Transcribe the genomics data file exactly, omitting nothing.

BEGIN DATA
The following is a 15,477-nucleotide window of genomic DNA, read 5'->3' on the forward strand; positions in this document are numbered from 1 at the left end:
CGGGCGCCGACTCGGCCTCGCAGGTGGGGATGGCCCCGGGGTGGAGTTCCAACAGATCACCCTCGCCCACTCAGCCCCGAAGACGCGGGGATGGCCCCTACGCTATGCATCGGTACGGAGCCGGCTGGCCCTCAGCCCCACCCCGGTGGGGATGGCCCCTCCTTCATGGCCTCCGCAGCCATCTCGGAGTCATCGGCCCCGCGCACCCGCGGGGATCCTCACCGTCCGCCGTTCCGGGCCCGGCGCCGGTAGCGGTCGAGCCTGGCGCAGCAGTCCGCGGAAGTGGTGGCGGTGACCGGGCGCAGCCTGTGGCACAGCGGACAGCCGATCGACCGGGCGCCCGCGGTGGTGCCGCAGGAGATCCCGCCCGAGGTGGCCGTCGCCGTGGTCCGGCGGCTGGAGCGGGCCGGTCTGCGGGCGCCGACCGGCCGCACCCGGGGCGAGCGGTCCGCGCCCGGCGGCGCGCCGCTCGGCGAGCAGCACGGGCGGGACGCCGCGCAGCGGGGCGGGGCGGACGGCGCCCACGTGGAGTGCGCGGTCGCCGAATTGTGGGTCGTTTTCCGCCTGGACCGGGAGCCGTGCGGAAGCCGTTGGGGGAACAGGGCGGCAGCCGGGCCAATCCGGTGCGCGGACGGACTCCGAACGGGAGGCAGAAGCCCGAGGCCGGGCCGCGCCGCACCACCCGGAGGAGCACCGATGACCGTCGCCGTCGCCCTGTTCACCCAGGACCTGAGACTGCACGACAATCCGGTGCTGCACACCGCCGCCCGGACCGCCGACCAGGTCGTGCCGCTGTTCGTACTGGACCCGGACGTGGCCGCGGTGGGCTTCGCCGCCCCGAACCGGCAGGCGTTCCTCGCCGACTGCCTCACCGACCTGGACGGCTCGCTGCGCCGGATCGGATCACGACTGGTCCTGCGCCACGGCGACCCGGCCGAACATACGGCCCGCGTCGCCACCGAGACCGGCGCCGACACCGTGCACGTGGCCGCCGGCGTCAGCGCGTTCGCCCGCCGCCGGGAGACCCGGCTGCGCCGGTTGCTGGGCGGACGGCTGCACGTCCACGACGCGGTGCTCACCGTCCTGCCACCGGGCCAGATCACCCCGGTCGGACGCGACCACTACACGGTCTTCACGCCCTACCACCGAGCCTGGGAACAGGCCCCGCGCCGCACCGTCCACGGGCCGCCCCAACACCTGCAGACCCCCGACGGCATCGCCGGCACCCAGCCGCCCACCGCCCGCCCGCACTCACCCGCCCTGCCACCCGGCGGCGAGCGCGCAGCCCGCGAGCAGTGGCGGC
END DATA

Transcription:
The following is a 15,477-nucleotide window of genomic DNA, read 5'->3' on the forward strand; positions in this document are numbered from 1 at the left end:
CGGGCGCCGACTCGGCCTCGCAGGTGGGGATGGCCCCGGGGTGGAGTTCCAACAGATCACCCTCGCCCACTCAGCCCCGAAGACGCGGGGATGGCCCCTACGCTATGCATCGGTACGGAGCCGGCTGGCCCTCAGCCCCACCCCGGTGGGGATGGCCCCTCCTTCATGGCCTCCGCAGCCATCTCGGAGTCATCGGCCCCGCGCACCCGCGGGGATCCTCACCGTCCGCCGTTCCGGGCCCGGCGCCGGTAGCGGTCGAGCCTGGCGCAGCAGTCCGCGGAAGTGGTGGCGGTGACCGGGCGCAGCCTGTGGCACAGCGGACAGCCGATCGACCGGGCGCCCGCGGTGGTGCCGCAGGAGATCCCGCCCGAGGTGGCCGTCGCCGTGGTCCGGCGGCTGGAGCGGGCCGGTCTGCGGGCGCCGACCGGCCGCACCCGGGGCGAGCGGTCCGCGCCCGGCGGCGCGCCGCTCGGCGAGCAGCACGGGCGGGACGCCGCGCAGCGGGGCGGGGCGGACGGCGCCCACGTGGAGTGCGCGGTCGCCGAATTGTGGGTCGTTTTCCGCCTGGACCGGGAGCCGTGCGGAAGCCGTTGGGGGAACAGGGCGGCAGCCGGGCCAATCCGGTGCGCGGACGGACTCCGAACGGGAGGCAGAAGCCCGAGGCCGGGCCGCGCCGCACCACCCGGAGGAGCACCGATGACCGTCGCCGTCGCCCTGTTCACCCAGGACCTGAGACTGCACGACAATCCGGTGCTGCACACCGCCGCCCGGACCGCCGACCAGGTCGTGCCGCTGTTCGTACTGGACCCGGACGTGGCCGCGGTGGGCTTCGCCGCCCCGAACCGGCAGGCGTTCCTCGCCGACTGCCTCACCGACCTGGACGGCTCGCTGCGCCGGATCGGATCACGACTGGTCCTGCGCCACGGCGACCCGGCCGAACATACGGCCCGCGTCGCCACCGAGACCGGCGCCGACACCGTGCACGTGGCCGCCGGCGTCAGCGCGTTCGCCCGCCGCCGGGAGACCCGGCTGCGCCGGTTGCTGGGCGGACGGCTGCACGTCCACGACGCGGTGCTCACCGTCCTGCCACCGGGCCAGATCACCCCGGTCGGACGCGACCACTACACGGTCTTCACGCCCTACCACCGAGCCTGGGAACAGGCCCCGCGCCGCACCGTCCACGGGCCGCCCCAACACCTGCAGACCCCCGACGGCATCGCCGGCACCCAGCCGCCCACCGCCCGCCCGCACTCACCCGCCCTGCCACCCGGCGGCGAGCGCGCAGCCCGCGAGCAGTGGCGGC